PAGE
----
Recent articles have focused on the benefits of teaching new, specialized classes, such as hybrids that combine several complementary elements into one group session. Perhaps you are toying with the idea of creating your own new class but are unsure how to start. How do instructors come up with innovative concepts and titles like “Indoor/Outdoor Intervals,” “Step ’n’ Sculpt” or Yogilates®? What has to happen for a new class to become a reality?
In some instances, instructors are impelled to create a new format due to personal injury or out of a desire to come up with something new. In other cases, the genesis for a new class is participant request. But regardless of what propels you to create an original format, it is essential that you determine in advance if the format is a good match with your personal strengths, style and teaching preferences. To succeed, your class must also appeal to your participants.
Before designing a new class, you need to look within. What can you design and lead that will excite and motivate you and your participants? For example, do you love to make people laugh? Do you feel best when participants achieve a calm state of mind? Do you see yourself foremost as an educator? Do you shine in the presence of children? Are you outdoorsy? Instead of dwelling on the format, you need to identify the personal qualities you can bring to a class. One way to do that is to creatively use checklists to assess your strengths and weaknesses. You can use a similar process to identify what motivates your participants and assess how they will react to a given class format. The trick is to focus in a concentrated and intentional fashion on who you are and on the potential to attract participants to your new workout.
So how do you create a class format that maximizes your personal strengths? First, you need to identify those strengths in writing. While you may have many strengths, quickly write down just the first three that come to mind. You do not need to justify what you’ve listed; simply go with your initial self-perception. Next, keeping your list to yourself, ask a few people who know you and are not in your fitness classes to quickly list what they perceive to be your three greatest strengths. Have them answer without looking at anyone else’s choices. The next step, if you’re comfortable with it, is to bring papers and pens to class and ask your participants to do the same. Let them know you plan to use their input to help design a new class. You may be surprised at the attributes people see in you.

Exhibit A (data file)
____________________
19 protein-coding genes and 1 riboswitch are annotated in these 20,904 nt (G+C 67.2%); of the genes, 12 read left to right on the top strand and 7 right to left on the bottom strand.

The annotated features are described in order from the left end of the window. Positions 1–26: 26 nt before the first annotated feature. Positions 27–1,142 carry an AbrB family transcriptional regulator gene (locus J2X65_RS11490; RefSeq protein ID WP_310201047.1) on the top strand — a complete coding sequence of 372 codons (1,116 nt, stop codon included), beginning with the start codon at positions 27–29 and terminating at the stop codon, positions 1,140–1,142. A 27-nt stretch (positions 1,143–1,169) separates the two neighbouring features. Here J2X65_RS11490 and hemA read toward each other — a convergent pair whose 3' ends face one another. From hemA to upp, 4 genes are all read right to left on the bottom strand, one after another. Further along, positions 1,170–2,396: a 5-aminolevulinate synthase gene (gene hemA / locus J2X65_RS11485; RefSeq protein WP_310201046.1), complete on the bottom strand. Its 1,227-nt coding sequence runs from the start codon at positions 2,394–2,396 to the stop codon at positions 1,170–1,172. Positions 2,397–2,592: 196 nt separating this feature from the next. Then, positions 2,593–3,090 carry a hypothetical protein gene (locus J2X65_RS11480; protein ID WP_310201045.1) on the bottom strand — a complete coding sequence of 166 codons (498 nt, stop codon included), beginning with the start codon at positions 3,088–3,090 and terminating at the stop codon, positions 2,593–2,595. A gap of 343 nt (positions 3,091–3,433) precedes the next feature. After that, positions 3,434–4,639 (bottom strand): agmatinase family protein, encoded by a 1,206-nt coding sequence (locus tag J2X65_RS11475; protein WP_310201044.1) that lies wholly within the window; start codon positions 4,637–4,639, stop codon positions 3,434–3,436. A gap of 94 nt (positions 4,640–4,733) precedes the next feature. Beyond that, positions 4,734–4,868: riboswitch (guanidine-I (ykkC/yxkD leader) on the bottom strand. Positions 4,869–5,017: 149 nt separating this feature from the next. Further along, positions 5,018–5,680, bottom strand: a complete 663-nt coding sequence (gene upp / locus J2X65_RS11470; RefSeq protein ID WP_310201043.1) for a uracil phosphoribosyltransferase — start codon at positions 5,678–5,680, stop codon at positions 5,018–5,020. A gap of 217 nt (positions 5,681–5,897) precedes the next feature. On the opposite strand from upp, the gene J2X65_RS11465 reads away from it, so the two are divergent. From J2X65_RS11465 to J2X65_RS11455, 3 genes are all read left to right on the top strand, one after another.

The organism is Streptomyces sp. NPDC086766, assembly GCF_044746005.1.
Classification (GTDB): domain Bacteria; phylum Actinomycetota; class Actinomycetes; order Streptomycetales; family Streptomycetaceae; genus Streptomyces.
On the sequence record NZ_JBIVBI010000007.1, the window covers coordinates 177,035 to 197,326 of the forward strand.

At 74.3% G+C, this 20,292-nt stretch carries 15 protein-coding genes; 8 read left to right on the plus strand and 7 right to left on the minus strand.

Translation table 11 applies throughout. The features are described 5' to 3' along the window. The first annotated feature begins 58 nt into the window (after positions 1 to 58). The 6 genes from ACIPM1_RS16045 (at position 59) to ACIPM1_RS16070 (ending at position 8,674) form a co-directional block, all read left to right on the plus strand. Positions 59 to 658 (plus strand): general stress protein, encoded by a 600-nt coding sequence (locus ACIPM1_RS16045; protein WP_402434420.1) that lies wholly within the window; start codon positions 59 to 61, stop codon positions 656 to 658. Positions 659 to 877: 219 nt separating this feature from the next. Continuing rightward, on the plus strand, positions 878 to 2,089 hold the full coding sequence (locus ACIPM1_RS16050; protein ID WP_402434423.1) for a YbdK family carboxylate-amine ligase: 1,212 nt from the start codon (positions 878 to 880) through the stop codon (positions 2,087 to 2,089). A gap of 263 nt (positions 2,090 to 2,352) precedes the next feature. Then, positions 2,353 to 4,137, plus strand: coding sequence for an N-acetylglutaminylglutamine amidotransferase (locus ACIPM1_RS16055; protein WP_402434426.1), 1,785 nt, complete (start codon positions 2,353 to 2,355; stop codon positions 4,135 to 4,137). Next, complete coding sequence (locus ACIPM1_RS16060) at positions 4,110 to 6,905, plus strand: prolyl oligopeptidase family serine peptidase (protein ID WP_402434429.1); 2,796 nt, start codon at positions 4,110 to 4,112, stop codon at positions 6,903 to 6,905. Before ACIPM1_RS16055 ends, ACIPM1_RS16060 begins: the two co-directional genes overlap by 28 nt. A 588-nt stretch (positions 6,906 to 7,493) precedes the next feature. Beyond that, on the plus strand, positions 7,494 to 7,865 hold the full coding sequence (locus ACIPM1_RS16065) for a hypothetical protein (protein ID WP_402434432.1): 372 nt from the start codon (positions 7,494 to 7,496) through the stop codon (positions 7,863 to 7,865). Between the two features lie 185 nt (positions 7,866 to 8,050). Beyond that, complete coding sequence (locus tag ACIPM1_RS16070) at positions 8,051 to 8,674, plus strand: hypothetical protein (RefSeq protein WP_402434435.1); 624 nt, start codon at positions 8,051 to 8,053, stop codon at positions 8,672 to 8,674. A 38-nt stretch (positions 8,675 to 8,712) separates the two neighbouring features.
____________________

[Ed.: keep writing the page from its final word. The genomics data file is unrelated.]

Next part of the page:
By including both participants and nonparticipants in your assessment process, you will get some insight into how you’re perceived in different environments. Even if you disagree with some of the strengths others see in you, the information will be valuable as you shape your new class. For example, if you write “I’m good at ad libbing on the spot,” and your participants write “She’s very organized and well-prepared,” you’ll know your off-the-cuff style works well for you in class. And you can stop feeling guilty about being a bluffer, too! Or if you put “I try to keep up on research because science isn’t my area of expertise,” and they write “He truly understands the relationship between exercise and health,” you’ll realize your hard work has instilled trust in your participants.
Armed with these lists of your strengths, you’re ready to move on to assessing your personal preferences and style. Completing the checklist shown here, called “Personal Style and Preferences,” will focus and guide you through this step and help you create an original class that is comfortable and motivating for you.